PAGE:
As well as providing functionality, tangible products present the opportunity of adding worth through their aesthetic appearance, cost of manufacture and development expenditure adds to the perceived barrier to entry for other vendors, and combined with low volumes, the cost to broadcasters has been traditionally very high.
With the prevalence of open source software in the industry today, the temptation to use free code is compelling. Barrier to entry is significantly reduced and anybody with a home computer can enter the game. But what do we really mean by “free”? And is it the silver bullet broadcasters have been looking for?
Give Away Source Code
Richard Stallman is the champion and father of open source software, although his motivation may now be more political, he originally formed the Free Software Foundation (FSF) to allow developers to learn from each other and deliver better and better computer software. Key to his achievement is the distribution of the program’s source code with every license issued.
Stallman was part of a growing movement of developers in the 1970’s who would write code for the intellectual challenge of conquering the software limitations of systems to provide interesting outcomes. At the time, source code was easily accessed for many different systems, including printers and telex machines.
Stallman and his colleagues would regularly change code in printers to make them work better, they would send an email to the user when a print job was complete or email all users when a printer jam occurred as the printers were often on different floors to the users. Until one day when he found a major printer manufacturer had locked programmers out of the code. He was so incensed that a company should restrict his freedom in this way he started the FSF movement to counteract it.
Over time, Stallman and his followers wrote high quality, professional software programs and tools, such as GCC – a “C” compiler and EMACS – a universal text editor based on LISP. He worked on UNIX type operating systems but each time making the source code readily available for anybody who wanted to study or improve it. In return, developers would have to submit their changes back to FSF so everybody else could learn from them, an early software community.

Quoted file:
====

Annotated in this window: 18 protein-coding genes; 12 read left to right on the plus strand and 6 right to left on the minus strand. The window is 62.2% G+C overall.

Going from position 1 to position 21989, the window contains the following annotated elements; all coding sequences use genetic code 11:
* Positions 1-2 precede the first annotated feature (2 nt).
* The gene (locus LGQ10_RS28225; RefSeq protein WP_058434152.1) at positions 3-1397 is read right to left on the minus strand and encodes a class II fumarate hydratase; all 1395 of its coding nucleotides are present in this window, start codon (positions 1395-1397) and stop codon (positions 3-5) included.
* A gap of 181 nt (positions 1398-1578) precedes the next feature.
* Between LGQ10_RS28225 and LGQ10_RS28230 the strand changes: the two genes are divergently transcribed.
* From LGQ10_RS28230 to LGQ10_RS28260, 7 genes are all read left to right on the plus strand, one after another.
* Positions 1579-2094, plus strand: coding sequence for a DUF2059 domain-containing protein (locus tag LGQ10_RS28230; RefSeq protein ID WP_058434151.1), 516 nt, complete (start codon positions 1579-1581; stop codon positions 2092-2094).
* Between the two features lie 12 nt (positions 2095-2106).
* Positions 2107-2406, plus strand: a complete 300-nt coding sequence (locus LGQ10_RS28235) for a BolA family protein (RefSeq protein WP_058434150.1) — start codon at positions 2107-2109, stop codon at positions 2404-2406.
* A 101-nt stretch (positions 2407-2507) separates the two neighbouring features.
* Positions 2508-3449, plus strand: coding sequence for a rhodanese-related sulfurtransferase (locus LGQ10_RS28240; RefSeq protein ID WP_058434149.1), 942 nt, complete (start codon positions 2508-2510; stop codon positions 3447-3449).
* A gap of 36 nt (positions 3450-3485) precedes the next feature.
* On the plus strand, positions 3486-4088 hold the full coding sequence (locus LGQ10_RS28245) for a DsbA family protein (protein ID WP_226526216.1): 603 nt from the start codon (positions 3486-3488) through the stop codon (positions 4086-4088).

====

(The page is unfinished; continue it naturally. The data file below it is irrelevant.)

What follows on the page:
GPL – GNU Public License is the authorization under which FSF code is distributed. GNU is an infinitely recursive acronym “GNU is not UNIX”, something that amuses hard core programmers when sat in small groups conversing using noises others don’t understand. Linus Torvalds’ Linux operating system is released under the GPL license and has tools such as GCC at the core of its design. Without the FSF, we probably wouldn’t have Linux.
Free as in Freedom!
When referring to GPL licenses, Stallman developed the phrase “free as in freedom, not free beer”. And in a strange twist, Stallman believes it’s perfectly acceptable to profit from GPL software. He’s not against selling software, just restricting freedom to learn and modify it, which you can only do if you have the source code.
From the users’ perspective, this is nirvana; no commercial software licenses, no support costs and a near infinite pool of developers waiting to work for free! But from a vendor’s point of view, GPL is more of an issue.
Make Source Code Available